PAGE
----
Fortunately, the depiction of Walt is the most on target of any of the characters, but so much is still lacking after having seen all ten episodes. I know TV can't satisfactorily afford the viewer Walt's mind's eye perspective, but without that inner dialog his stoicism comes off so one dimensional it hurts. How to convey his lingering trauma as a Viet-Nam vet? What about his spiritual experiences that make him a wonder amongst the Indians? And why are all his relationships being cast as so confrontational? In the pilot he practically accuses Henry of running a brothel, whereas in the books the trust between them is beyond implicit, beyond brotherhood. Why does his daughter, Cady, seem to question his professionalism? Why must he have an adversarial relationship with the Indians on the Res, whereas in the books he enjoys a status of respect and deep significance? Why is his relationship with Lucian, his predecessor as Sheriff, mentor, and continuing friend and confidant in the books, depicted as him enduring the meddling of a cantankerous and resentful retiree? The writers seem to be going out of their way to create plot tensions at the expense of sacrificing relationship intricacies that make Walt's world so endearing in the books.
Lou Diamond Phillips, cast as Henry Standing Bear, will disappoint me as long as he continues slipping contractions into his lines, and as long as he keeps grinning and chatting like some glib casino host. Henry is supposed to be stoic, stone-faced even, and Lou isn't making me a believer... yet.
Regarding Victoria, I understand the network lacks the balls to allow her the same sort of foul language as in the books, but did they have to dial back her brazenness to the point where she comes off more like a sorority girl with a 'tude instead of a gritty, veteran Philly homicide detective? Not all the lines that give The Terror her perverse charm in the books require expletives. So far I get no sense of the edginess that makes the character so daunting and compelling in the novels.
The gripes I have with some of the other characters, like Omar and The Ferg, are trivial in comparison, so I'll spare everyone. All gripes aside, I will be a faithful viewer. I won't be able to stop myself because I love Walt Longmire's world so much.
After the end of season 3 I was so thrilled and couldn't wait for season 4 to be released. But then it was canceled and I almost died of a heart attack. But then Netflix picked it up - luckily! With this there is a change in the pacing of this series which parallels the story. While the Casino is finally built and opens and therefore brings a lot of people to the former quiet rural area, it brings the present to this little town where everything used to be a little bit slower and living in the past (in the best possible way). The same thing happens to the pacing: It often gets faster, looks more modern. Now, I don't mean to say, that I didn't like the "old" Longmire, but the "new" achieves what rarely can be achieved. It is the same series with all the charm it had but is brought up to "modernity" at the right places - simply put, I like it a lot! I think the new characters are a very good addition to the cast, although I didn't enjoy the "casting show" of the new deputy very much. The "old" characters and their relations are evolving in a good way, not too foreseeable but nothing too fancy - just the right balance. As for the story: it is simply great. It's isn't the good old "one episode, one case" format but rather a series of more or less related crimes - also new but really enjoyable. The ending: Absolutely perfect. the whole last episode is a piece of art! It just brings everything so perfectly together - no old loose ends, nothing too kitschy or fancy, just the right amount of satisfaction. Plus, while there are three major cliffhangers (one concerning Henry, two concerning Walt), it feels much more satisfying than the finale of season three. Although I cannot wait for season 5, I don't feel like they cheated me into wanting to watch the next season.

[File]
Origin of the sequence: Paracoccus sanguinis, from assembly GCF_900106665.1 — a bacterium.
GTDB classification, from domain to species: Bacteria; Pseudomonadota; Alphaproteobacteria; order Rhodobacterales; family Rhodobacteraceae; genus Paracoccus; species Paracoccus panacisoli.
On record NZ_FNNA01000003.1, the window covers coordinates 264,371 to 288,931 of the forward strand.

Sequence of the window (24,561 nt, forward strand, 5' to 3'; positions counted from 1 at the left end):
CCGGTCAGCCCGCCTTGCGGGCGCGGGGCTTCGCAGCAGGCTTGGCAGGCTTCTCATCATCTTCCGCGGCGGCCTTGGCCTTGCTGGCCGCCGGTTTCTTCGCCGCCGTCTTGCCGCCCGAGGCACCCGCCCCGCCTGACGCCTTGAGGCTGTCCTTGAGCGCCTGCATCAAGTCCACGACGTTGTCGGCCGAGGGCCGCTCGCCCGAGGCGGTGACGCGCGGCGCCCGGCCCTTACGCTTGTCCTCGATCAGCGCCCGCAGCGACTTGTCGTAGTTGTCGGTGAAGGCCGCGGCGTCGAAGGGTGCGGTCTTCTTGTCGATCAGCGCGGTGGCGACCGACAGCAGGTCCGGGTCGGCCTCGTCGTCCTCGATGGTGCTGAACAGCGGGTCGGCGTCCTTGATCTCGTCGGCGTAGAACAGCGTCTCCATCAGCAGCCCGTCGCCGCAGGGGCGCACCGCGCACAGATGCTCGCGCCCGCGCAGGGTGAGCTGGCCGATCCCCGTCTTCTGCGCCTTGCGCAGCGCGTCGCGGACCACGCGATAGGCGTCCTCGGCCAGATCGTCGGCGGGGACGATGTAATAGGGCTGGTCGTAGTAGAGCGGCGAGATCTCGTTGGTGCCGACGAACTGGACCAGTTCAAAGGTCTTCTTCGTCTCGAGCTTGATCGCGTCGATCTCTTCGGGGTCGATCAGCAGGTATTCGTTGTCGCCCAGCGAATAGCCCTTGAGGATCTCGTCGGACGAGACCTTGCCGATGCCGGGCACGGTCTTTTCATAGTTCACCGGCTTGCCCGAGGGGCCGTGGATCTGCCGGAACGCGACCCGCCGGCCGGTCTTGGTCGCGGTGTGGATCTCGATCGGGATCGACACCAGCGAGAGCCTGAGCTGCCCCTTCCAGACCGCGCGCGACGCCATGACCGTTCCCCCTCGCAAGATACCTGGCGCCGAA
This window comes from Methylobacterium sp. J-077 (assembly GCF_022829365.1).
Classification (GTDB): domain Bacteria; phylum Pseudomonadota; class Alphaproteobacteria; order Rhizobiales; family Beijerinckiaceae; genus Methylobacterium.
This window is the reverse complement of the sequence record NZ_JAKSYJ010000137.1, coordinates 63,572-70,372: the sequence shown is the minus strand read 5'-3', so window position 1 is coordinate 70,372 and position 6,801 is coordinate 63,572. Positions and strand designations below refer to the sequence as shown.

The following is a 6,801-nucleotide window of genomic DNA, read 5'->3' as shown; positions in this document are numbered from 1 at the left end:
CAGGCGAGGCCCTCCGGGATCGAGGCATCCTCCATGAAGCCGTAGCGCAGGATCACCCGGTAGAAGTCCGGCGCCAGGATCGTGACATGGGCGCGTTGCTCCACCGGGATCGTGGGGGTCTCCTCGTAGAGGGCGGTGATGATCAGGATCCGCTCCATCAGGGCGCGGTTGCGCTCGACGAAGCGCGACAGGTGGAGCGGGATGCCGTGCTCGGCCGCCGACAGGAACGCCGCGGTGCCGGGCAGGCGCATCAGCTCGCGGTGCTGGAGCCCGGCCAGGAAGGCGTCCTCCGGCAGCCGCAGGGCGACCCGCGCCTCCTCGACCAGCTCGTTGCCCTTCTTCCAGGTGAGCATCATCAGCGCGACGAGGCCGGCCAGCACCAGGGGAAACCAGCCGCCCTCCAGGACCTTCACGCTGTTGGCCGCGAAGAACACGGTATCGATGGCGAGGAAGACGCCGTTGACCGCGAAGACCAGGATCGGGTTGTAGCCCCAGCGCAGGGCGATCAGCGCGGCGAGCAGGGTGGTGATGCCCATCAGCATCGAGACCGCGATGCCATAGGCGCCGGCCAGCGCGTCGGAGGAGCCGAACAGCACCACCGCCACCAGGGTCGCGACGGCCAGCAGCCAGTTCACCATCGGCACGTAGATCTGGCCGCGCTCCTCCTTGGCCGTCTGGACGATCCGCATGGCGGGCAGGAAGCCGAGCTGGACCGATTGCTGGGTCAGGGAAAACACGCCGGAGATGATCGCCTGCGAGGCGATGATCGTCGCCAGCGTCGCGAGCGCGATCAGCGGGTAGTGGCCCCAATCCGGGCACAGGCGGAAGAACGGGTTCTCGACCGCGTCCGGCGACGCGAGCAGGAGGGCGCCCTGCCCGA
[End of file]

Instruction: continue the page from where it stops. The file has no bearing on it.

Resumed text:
Overall, marvelous job, special thanks go out to Netflix for saving this gem! Worth a watch!
I really have to give it to the creators of this show. You really outdid yourselves with genre that was dead some time ago. If anybody liked Tom Seleck in "Jesse Stone" you will like this exponentially more. Mr. Taylor (Longmire) really was casted well for this show and he has done a masterful job! His daughter also gives a great performance and expect to see more of her everywhere!
My mom complained about Lou Diamond Phillips's acting (being stiff, unbelievable) but I didn't mind it. Robert Taylor in my opinion is excellent.
I did notice a few slip ups. Like when the show says a couple has been married 11 years but their biological son looks 15. I also am a pretty good predictor of the plots of shows. . but with this show I don't mind saying that I wasn't right all the time. It is like Law and Order but with Western Style and funnier/interesting characters.
I am looking forward to watching more shows and see the character development, which takes it time.